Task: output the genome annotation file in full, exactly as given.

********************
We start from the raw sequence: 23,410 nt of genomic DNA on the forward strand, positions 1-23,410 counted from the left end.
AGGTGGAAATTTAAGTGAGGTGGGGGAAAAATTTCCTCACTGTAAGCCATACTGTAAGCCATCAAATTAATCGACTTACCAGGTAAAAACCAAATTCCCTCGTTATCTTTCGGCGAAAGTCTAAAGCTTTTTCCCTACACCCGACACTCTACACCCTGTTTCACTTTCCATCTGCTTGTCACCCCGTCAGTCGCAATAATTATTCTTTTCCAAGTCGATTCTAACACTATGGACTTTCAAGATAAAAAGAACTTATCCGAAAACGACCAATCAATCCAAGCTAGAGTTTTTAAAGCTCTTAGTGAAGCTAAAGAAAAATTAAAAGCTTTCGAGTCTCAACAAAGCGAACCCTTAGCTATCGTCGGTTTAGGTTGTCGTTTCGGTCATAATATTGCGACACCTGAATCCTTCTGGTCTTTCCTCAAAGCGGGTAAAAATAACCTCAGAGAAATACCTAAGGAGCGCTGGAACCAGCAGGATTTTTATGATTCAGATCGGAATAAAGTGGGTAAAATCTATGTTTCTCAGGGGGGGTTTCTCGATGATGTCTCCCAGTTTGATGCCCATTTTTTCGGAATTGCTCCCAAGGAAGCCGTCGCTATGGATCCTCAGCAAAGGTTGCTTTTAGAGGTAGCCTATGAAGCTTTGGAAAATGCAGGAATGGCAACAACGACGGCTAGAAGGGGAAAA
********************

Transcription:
We start from the raw sequence: 23,410 nt of genomic DNA on the forward strand, positions 1-23,410 counted from the left end.
AGGTGGAAATTTAAGTGAGGTGGGGGAAAAATTTCCTCACTGTAAGCCATACTGTAAGCCATCAAATTAATCGACTTACCAGGTAAAAACCAAATTCCCTCGTTATCTTTCGGCGAAAGTCTAAAGCTTTTTCCCTACACCCGACACTCTACACCCTGTTTCACTTTCCATCTGCTTGTCACCCCGTCAGTCGCAATAATTATTCTTTTCCAAGTCGATTCTAACACTATGGACTTTCAAGATAAAAAGAACTTATCCGAAAACGACCAATCAATCCAAGCTAGAGTTTTTAAAGCTCTTAGTGAAGCTAAAGAAAAATTAAAAGCTTTCGAGTCTCAACAAAGCGAACCCTTAGCTATCGTCGGTTTAGGTTGTCGTTTCGGTCATAATATTGCGACACCTGAATCCTTCTGGTCTTTCCTCAAAGCGGGTAAAAATAACCTCAGAGAAATACCTAAGGAGCGCTGGAACCAGCAGGATTTTTATGATTCAGATCGGAATAAAGTGGGTAAAATCTATGTTTCTCAGGGGGGGTTTCTCGATGATGTCTCCCAGTTTGATGCCCATTTTTTCGGAATTGCTCCCAAGGAAGCCGTCGCTATGGATCCTCAGCAAAGGTTGCTTTTAGAGGTAGCCTATGAAGCTTTGGAAAATGCAGGAATGGCAACAACGACGGCTAGAAGGGGAAAA